The sacred and mundane

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This essay was originally published by Travis Northcutt on his blog.

What am I trying to say?

There is value in mundane things done with intention. Do they have to be things you do? Probably not – sitting in a chair can be mundane but can be experienced in a way that gives it a sacral quality (shoutout to Tom Holland).

What do I want people to do with this?

Don’t ignore the mundane in your life. It’s easy, perhaps even the default, to rush through the mundanity of whatever we’re doing and see it as a drag, a negative, a chore. What if instead we approach mundanity with gratitude, intention, etc.? What happens when instead of seeing sweeping the floor as a chore in the way of what you’d rather be doing, you see it as a chance to do a simple thing with care and intention?

I suspect that people who approach more/most/all things in their life with care and intention exude a something that other people notice – consciously or not – and are drawn to. This makes sense – if you treat sweeping the floor with care and intention, then I can feel more confident you’ll treat me with care and intention, right? But if you’re rushing through your day/week/year/life, then will you have time for me, when I need your care and intention? I don’t know.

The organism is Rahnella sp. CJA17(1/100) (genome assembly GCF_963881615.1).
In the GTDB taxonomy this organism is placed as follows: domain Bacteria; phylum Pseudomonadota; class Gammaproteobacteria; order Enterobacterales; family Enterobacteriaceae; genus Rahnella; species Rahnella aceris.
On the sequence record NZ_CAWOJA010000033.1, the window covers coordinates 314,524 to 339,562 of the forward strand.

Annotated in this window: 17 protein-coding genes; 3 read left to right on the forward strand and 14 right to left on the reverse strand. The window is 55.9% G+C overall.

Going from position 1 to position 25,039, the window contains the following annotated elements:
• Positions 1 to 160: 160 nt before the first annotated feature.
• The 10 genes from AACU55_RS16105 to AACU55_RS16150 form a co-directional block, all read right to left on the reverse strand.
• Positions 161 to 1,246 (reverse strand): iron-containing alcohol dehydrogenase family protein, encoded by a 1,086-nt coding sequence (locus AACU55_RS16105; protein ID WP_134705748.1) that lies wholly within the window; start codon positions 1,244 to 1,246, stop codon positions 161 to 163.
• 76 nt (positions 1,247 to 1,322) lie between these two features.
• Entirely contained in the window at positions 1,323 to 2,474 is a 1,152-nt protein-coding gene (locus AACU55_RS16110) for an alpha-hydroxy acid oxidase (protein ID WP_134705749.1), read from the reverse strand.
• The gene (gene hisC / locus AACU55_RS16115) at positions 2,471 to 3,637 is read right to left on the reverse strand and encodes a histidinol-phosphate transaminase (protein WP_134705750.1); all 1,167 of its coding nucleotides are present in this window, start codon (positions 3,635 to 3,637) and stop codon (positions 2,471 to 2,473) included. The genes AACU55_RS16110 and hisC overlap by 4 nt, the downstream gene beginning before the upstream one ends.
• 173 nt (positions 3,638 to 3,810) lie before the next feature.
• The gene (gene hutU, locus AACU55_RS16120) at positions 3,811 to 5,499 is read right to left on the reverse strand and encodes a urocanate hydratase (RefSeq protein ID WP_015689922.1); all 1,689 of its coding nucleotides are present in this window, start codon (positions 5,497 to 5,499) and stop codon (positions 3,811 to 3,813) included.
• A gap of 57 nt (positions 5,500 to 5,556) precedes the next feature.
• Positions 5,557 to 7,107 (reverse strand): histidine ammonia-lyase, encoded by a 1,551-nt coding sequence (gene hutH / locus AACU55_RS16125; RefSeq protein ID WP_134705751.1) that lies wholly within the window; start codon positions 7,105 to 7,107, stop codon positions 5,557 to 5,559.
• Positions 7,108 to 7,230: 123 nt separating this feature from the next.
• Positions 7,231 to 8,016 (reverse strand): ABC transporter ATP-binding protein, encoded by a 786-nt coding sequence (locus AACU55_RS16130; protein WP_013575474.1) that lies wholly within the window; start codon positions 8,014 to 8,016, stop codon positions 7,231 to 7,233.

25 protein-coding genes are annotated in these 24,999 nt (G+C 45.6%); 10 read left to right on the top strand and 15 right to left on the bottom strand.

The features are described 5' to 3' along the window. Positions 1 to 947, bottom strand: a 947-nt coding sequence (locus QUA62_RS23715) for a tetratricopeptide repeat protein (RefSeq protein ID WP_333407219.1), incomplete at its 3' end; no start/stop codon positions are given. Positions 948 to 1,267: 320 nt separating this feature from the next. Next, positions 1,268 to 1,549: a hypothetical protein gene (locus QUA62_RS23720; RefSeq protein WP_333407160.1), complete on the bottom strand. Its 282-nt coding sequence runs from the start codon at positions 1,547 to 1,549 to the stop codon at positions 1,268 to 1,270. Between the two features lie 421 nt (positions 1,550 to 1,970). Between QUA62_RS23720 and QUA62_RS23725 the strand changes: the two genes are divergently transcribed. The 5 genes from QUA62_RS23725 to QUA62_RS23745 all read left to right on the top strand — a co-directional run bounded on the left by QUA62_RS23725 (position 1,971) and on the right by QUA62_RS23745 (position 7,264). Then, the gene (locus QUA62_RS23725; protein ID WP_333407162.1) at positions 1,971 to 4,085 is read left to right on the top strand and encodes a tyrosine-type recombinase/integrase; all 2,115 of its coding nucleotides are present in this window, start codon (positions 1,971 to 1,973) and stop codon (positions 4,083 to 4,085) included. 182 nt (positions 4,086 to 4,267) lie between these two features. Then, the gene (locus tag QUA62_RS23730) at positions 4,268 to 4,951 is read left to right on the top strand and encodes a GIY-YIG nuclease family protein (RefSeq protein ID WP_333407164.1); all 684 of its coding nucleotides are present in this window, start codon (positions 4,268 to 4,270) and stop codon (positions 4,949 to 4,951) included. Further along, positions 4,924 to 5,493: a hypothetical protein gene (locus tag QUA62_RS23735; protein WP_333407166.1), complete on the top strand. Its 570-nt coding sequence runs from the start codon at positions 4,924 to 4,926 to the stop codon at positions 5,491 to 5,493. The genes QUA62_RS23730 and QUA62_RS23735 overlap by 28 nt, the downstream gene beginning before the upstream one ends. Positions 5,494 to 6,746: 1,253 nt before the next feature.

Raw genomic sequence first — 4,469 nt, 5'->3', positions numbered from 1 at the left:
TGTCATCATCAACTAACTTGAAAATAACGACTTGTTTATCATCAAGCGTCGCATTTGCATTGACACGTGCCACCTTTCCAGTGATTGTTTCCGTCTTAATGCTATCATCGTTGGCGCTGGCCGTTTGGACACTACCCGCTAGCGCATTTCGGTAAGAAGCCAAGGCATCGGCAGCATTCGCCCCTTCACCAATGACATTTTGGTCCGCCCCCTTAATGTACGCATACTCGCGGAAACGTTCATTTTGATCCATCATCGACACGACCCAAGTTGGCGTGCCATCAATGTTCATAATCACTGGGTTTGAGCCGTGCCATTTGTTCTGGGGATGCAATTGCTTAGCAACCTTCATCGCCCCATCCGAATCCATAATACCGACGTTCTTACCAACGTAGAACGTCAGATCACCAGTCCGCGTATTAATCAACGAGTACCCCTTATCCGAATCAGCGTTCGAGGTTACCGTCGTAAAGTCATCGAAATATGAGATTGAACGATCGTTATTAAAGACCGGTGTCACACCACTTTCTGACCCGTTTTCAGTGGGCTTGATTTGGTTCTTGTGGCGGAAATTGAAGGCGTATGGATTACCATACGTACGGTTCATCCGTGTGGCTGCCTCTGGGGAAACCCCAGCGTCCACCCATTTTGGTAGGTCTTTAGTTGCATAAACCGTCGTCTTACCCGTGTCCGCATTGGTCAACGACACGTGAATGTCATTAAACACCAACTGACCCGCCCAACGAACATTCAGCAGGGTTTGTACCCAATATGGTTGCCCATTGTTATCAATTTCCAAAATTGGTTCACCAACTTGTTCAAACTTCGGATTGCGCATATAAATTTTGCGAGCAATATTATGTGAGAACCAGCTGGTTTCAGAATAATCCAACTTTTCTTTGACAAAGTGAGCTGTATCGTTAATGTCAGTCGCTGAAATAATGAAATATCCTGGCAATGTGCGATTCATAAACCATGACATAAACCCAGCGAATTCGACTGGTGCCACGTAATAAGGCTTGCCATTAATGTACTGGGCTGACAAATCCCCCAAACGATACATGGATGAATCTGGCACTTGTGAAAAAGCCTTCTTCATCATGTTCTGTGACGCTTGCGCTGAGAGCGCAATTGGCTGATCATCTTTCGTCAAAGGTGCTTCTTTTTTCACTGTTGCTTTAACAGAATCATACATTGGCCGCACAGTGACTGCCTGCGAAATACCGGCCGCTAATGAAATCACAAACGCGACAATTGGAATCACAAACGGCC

Ok, so that’s a good argument for other people approaching life with care and intention. What about me? Why should I?

One reason would be to draw that kind of person to yourself. Simple enough, good reason.

But what about independent of others? What about just me, in my own being?

Why should I approach washing the dishes each night with care and intention? Why should I try to find the sacred in that?

I think my answer – for me – is that I’m going to wash the dishes, one way or another. And I can let myself be annoyed by that, find it tedious, an obstacle to other things I’d rather do.

Or I can tell myself that my time washing dishes each night is sacred. That there is beauty in doing a routine thing well, and with care, and that perhaps I can move it from merely routine to ritual. That a day, a life, filled with small, sacral moments is a better life than one where those same moments are annoyances to be rushed beyond, toward some grass that is never quite as green as it looked from afar.